• Water is a very scarce resources in the country. Patna is quite fortunate to have the river Ganga flowing beside it, which recharges its water table on annual basis. The fertile plain all helps in replenishing the depleted water table. But, till how long? The water table of the city has been going down at a fast rate. No steps has been taken in this regard. The City Water Supply has become a thing of past in many areas. Rather, the people have resorted to deep boring in their respective home. The apartment culture has contributed a lot to this issue. But, sadly, any strategy to conserve the rain water has been negligent. It is very difficult to find any big pond in most areas of the City. Rapid development has encroached the other smaller ponds. Water tankers has became regular feature in the summer. Old generation could not believe this sight in the once rich-water-table feature of the City. So, how water is going to be replenished. The virtual absence of any strategy will definitely make the future generation thirsty.
  • The city has another distracting feature - absence of parks. Barring a few which are famous, there is virtual absence of parks at the colony or community level. This indicates towards major city planning failure. How can a city can be developed without adequate parks? The parks not only acts as Oxygen-belts but also as refreshing places for all age of people. The city has been emerging as a concrete jungle, marked with complete absence of parks. The more worrisome is the negligence on part of administration. Whatever left earlier is now being converted into parking spaces. The striking example is the conversion of parks in Boring Canal Road, which existed from Boring Road Chauraha to Rajapul, into parking space and other activities in due course of time. It shows how we are choosing the future of next generation. Development is needed, but the tendency at the cost of nature must be halted.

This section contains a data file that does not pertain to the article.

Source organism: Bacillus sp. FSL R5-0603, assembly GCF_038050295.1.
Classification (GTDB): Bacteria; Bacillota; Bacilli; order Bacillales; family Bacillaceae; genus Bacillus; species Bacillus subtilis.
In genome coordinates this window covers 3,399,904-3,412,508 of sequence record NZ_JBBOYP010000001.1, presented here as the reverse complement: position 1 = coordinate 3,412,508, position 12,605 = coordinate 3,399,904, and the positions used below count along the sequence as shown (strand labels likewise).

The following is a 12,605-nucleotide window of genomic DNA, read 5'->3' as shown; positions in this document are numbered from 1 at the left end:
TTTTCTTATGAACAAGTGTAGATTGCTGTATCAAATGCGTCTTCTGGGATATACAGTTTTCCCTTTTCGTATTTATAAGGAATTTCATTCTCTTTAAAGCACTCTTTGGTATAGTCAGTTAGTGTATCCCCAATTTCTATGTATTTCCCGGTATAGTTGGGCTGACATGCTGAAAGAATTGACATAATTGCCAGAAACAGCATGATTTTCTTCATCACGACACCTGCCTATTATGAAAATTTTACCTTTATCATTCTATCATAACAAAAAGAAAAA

• The condition of roads are as dilapidated as ever, particularly that of the colony roads. While the hundreds of vehicles are being added every month, the same effort to expand the road is virtually absent. Result - jams at every junction during the day time, especially office-school hours. The absence of effective local transportation has forced to people to rely on private vehicles, leading to abrupt increase in the count of vehicles. A sort of effective transportation like metro or mono rail, coupled with strict check on the private vehicles can help in congestion. Any short-term patch-up work is liable to be failed in a very short time.
  • Where does the city's garbage goes and how it is handled - no one is worried or bothered to know about it. After all, city's outskirt are there for dump. But for how long? The failure to put a ban on polythene is another example of mismanagement. When the city does not have the capability to recycle the polythene wastes, and knowing the disastrous effect of it on land and sewage, a strict ban on the polythene is sought. But its a thriving business. Who wants to comprise present for the sake of future generation.

The list is too long to cover all the aspect. There are many aspects where city is far lagging when the term of Sustainable Development comes into picture. While it is much sought after term, yet its implementation is far from satisfactory. The non-participation of people and the reluctance of the civil societies add woes to the already aggravated problems. It will not be exaggeration to say that the World Bank definition, way back in 1987,  has still not reached in Patna. The sooner it reach, the better for the city and its present and future generation.

[April 2013]